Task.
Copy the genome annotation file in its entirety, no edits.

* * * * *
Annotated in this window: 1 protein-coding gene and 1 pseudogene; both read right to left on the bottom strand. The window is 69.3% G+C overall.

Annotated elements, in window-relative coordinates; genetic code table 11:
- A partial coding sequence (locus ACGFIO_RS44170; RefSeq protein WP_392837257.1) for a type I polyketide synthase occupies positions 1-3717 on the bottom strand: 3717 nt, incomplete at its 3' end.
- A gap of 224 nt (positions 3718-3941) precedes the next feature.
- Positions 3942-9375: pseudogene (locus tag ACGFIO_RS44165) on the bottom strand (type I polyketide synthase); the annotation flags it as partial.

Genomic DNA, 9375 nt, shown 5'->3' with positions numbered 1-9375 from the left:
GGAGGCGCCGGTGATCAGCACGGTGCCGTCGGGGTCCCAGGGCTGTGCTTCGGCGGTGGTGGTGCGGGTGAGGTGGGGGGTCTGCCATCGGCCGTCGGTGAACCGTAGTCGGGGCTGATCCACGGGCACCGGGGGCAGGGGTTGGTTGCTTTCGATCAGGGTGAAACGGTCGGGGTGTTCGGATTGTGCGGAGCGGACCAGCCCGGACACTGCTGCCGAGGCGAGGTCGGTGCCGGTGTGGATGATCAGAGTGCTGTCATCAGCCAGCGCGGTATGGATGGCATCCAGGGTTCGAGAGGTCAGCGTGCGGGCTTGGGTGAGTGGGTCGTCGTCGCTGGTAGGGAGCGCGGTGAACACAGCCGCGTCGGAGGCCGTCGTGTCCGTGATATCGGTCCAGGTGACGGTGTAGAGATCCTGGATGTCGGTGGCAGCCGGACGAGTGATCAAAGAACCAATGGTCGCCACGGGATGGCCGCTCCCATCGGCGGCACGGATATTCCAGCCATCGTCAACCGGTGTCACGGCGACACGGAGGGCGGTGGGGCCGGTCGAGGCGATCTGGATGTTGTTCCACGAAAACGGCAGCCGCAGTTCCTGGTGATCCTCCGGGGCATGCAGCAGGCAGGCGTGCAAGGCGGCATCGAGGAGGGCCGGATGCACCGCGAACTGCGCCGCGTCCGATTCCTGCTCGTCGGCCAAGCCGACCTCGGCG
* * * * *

Annotated in this window: 1 protein-coding gene and 1 pseudogene; both read right to left on the bottom strand. The window is 69.3% G+C overall.

Annotated elements, in window-relative coordinates; genetic code table 11:
- A partial coding sequence (locus ACGFIO_RS44170; RefSeq protein WP_392837257.1) for a type I polyketide synthase occupies positions 1-3717 on the bottom strand: 3717 nt, incomplete at its 3' end.
- A gap of 224 nt (positions 3718-3941) precedes the next feature.
- Positions 3942-9375: pseudogene (locus tag ACGFIO_RS44165) on the bottom strand (type I polyketide synthase); the annotation flags it as partial.

Genomic DNA, 9375 nt, shown 5'->3' with positions numbered 1-9375 from the left:
GGAGGCGCCGGTGATCAGCACGGTGCCGTCGGGGTCCCAGGGCTGTGCTTCGGCGGTGGTGGTGCGGGTGAGGTGGGGGGTCTGCCATCGGCCGTCGGTGAACCGTAGTCGGGGCTGATCCACGGGCACCGGGGGCAGGGGTTGGTTGCTTTCGATCAGGGTGAAACGGTCGGGGTGTTCGGATTGTGCGGAGCGGACCAGCCCGGACACTGCTGCCGAGGCGAGGTCGGTGCCGGTGTGGATGATCAGAGTGCTGTCATCAGCCAGCGCGGTATGGATGGCATCCAGGGTTCGAGAGGTCAGCGTGCGGGCTTGGGTGAGTGGGTCGTCGTCGCTGGTAGGGAGCGCGGTGAACACAGCCGCGTCGGAGGCCGTCGTGTCCGTGATATCGGTCCAGGTGACGGTGTAGAGATCCTGGATGTCGGTGGCAGCCGGACGAGTGATCAAAGAACCAATGGTCGCCACGGGATGGCCGCTCCCATCGGCGGCACGGATATTCCAGCCATCGTCAACCGGTGTCACGGCGACACGGAGGGCGGTGGGGCCGGTCGAGGCGATCTGGATGTTGTTCCACGAAAACGGCAGCCGCAGTTCCTGGTGATCCTCCGGGGCATGCAGCAGGCAGGCGTGCAAGGCGGCATCGAGGAGGGCCGGATGCACCGCGAACTGCGCCGCGTCCGATTCCTGCTCGTCGGCCAAGCCGACCTCGGCG